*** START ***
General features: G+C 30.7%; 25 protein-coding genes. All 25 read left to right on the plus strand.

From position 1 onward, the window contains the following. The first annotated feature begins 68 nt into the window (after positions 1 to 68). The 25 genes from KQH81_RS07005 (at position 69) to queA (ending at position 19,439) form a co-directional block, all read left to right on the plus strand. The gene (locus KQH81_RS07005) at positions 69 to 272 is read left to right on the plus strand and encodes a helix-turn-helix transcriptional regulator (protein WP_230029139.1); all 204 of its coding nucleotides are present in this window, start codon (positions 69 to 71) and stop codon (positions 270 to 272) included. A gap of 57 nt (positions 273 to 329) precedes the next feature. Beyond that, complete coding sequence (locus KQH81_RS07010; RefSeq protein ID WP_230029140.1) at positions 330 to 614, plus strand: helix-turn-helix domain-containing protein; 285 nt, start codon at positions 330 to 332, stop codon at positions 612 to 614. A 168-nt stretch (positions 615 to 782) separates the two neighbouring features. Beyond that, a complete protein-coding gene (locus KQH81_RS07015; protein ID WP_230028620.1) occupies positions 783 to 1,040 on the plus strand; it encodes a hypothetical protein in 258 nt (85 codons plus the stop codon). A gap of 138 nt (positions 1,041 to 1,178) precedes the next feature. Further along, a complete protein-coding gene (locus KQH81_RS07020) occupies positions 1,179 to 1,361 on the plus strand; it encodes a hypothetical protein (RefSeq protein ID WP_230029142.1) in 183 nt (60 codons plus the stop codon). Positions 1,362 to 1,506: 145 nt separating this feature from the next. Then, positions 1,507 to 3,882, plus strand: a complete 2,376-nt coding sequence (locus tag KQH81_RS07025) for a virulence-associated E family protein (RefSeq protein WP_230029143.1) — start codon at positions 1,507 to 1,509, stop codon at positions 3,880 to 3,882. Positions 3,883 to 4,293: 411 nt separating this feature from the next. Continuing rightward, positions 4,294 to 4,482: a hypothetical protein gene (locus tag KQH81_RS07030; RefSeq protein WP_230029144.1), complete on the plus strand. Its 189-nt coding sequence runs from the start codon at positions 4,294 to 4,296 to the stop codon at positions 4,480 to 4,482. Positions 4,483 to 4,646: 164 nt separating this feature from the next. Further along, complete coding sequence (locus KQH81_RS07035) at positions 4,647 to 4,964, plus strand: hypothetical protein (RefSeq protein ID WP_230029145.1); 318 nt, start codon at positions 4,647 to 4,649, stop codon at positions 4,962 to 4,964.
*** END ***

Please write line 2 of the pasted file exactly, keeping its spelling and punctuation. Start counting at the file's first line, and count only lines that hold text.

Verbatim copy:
From position 1 onward, the window contains the following. The first annotated feature begins 68 nt into the window (after positions 1 to 68). The 25 genes from KQH81_RS07005 (at position 69) to queA (ending at position 19,439) form a co-directional block, all read left to right on the plus strand. The gene (locus KQH81_RS07005) at positions 69 to 272 is read left to right on the plus strand and encodes a helix-turn-helix transcriptional regulator (protein WP_230029139.1); all 204 of its coding nucleotides are present in this window, start codon (positions 69 to 71) and stop codon (positions 270 to 272) included. A gap of 57 nt (positions 273 to 329) precedes the next feature. Beyond that, complete coding sequence (locus KQH81_RS07010; RefSeq protein ID WP_230029140.1) at positions 330 to 614, plus strand: helix-turn-helix domain-containing protein; 285 nt, start codon at positions 330 to 332, stop codon at positions 612 to 614. A 168-nt stretch (positions 615 to 782) separates the two neighbouring features. Beyond that, a complete protein-coding gene (locus KQH81_RS07015; protein ID WP_230028620.1) occupies positions 783 to 1,040 on the plus strand; it encodes a hypothetical protein in 258 nt (85 codons plus the stop codon). A gap of 138 nt (positions 1,041 to 1,178) precedes the next feature. Further along, a complete protein-coding gene (locus KQH81_RS07020) occupies positions 1,179 to 1,361 on the plus strand; it encodes a hypothetical protein (RefSeq protein ID WP_230029142.1) in 183 nt (60 codons plus the stop codon). Positions 1,362 to 1,506: 145 nt separating this feature from the next. Then, positions 1,507 to 3,882, plus strand: a complete 2,376-nt coding sequence (locus tag KQH81_RS07025) for a virulence-associated E family protein (RefSeq protein WP_230029143.1) — start codon at positions 1,507 to 1,509, stop codon at positions 3,880 to 3,882. Positions 3,883 to 4,293: 411 nt separating this feature from the next. Continuing rightward, positions 4,294 to 4,482: a hypothetical protein gene (locus tag KQH81_RS07030; RefSeq protein WP_230029144.1), complete on the plus strand. Its 189-nt coding sequence runs from the start codon at positions 4,294 to 4,296 to the stop codon at positions 4,480 to 4,482. Positions 4,483 to 4,646: 164 nt separating this feature from the next. Further along, complete coding sequence (locus KQH81_RS07035) at positions 4,647 to 4,964, plus strand: hypothetical protein (RefSeq protein ID WP_230029145.1); 318 nt, start codon at positions 4,647 to 4,649, stop codon at positions 4,962 to 4,964.